Tuesday, November 8, 2022

What Prevents Indigenous People From Seeking Mental Health Treatment?

A lack of Indigenous mental health professionals and mistrust of the effectiveness of mental health treatment are two of multiple barriers that may keep Indigenous people from seeking and using mental health services, a review in Psychiatric Services suggests.

Christiana J. Goetz, M.A., Christopher J. Mushquash, Ph.D., and K. Amanda Maranzan, Ph.D., of Lakehead University in Ontario searched five databases—PsycINFO, PubMed, Web of Science, Social Services Abstracts, and Bibliography of Native North Americans—for original studies with data specific to Indigenous people about barriers to or facilitators of seeking professional help for mental disorders. Of the 1,010 records that the researchers identified, the final synthesis included 41 articles with information specific to Indigenous people in Canada, the United States, Australia, or the Pacific Islands.

The researchers identified six main themes associated with mental health service use among Indigenous populations:

Informal supports: Participants reported being more comfortable talking to family and friends than to a mental health professional.

Structural obstacles and supports: Participants reported a lack of mental health services and resources for Indigenous patients, including a lack of access to Indigenous service providers and long waitlists for care. Transportation assistance and referrals were identified as facilitators of help seeking and service use.

Stigma and shame: Participants’ feelings of shame and embarrassment about mental health concerns and perceived or experienced discrimination were associated with a decreased likelihood of seeking mental health treatment; anonymity encouraged seeking mental health treatment.

Self-reliance and uncertainty about services: Many participants expressed skepticism about the effectiveness of mental health treatment, and many expressed the desire to handle their problems on their own.

Cultural factors and mistrust of mainstream services: Participants emphasized culture in their preferences for mental health professionals and treatment; some participants did not trust non-Indigenous professionals. Allowing families access to traditional modes of health care, based on Indigenous values, facilitated care.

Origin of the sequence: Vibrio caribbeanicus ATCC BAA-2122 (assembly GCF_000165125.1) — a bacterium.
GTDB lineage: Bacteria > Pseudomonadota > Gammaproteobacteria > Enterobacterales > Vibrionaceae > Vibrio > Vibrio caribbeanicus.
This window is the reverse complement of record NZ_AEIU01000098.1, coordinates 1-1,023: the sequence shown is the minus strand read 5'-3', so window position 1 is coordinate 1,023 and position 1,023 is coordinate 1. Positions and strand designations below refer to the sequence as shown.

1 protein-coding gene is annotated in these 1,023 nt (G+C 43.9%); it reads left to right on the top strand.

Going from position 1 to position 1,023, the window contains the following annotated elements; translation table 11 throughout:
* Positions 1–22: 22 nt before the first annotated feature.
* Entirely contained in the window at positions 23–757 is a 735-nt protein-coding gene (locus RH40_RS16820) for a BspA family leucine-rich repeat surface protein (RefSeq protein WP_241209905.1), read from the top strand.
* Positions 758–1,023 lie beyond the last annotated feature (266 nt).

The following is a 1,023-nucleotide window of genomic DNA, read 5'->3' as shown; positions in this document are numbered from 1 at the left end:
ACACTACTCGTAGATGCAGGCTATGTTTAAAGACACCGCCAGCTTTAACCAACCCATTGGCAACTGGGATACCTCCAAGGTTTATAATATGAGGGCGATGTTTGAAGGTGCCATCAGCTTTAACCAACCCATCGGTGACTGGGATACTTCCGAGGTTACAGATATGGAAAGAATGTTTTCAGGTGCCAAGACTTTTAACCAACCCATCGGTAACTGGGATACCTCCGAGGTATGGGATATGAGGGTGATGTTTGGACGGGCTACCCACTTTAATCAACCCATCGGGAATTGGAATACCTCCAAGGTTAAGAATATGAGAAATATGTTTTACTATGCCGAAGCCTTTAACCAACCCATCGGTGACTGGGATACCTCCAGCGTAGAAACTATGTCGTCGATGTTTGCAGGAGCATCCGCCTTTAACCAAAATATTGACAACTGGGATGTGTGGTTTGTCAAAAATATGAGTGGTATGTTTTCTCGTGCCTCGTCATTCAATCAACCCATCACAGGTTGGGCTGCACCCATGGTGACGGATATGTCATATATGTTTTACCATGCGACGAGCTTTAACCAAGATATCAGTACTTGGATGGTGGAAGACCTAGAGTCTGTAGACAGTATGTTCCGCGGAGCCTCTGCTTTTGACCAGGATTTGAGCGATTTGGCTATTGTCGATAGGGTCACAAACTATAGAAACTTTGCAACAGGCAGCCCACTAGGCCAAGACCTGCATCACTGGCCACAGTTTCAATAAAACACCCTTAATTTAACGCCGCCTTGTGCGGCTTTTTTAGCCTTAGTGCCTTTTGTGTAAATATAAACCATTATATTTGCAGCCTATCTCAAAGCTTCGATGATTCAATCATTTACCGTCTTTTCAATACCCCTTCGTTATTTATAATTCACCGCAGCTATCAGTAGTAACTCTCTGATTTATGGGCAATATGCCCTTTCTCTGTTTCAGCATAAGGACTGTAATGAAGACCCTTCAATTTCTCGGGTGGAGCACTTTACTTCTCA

Need for outreach and information regarding mental illness and services: Participants’ lack of recognition of mental health problems was a significant barrier to seeking help; greater knowledge of mental illness was associated with more positive attitudes toward mental health treatment.

“Increased funding, increased availability of culturally sensitive services, and incentives for Indigenous people to be educated and trained in mental health services delivery would enhance help seeking among Indigenous people,” the authors wrote. “On a larger scale, policymakers have a responsibility to address the systemic barriers that inordinately affect access to proper mental health support for Indigenous populations.”

More information about this review can be found on APA blog post “Indigenous Populations Face Unique Barriers to Accessing Mental Health Help.”

For related information, see the Psychiatric News articles “Mindfulness Has Parallels to Indigenous Cultural Practices” and “Culture as Treatment: Some Indigenous People Wary of Evidence-Based Treatment.”

(Image: iStock/SDI Productions)

Don't miss out! To learn about newly posted articles in Psychiatric News, please sign up here.


The content of Psychiatric News does not necessarily reflect the views of APA or the editors. Unless so stated, neither Psychiatric News nor APA guarantees, warrants, or endorses information or advertising in this newspaper. Clinical opinions are not peer reviewed and thus should be independently verified.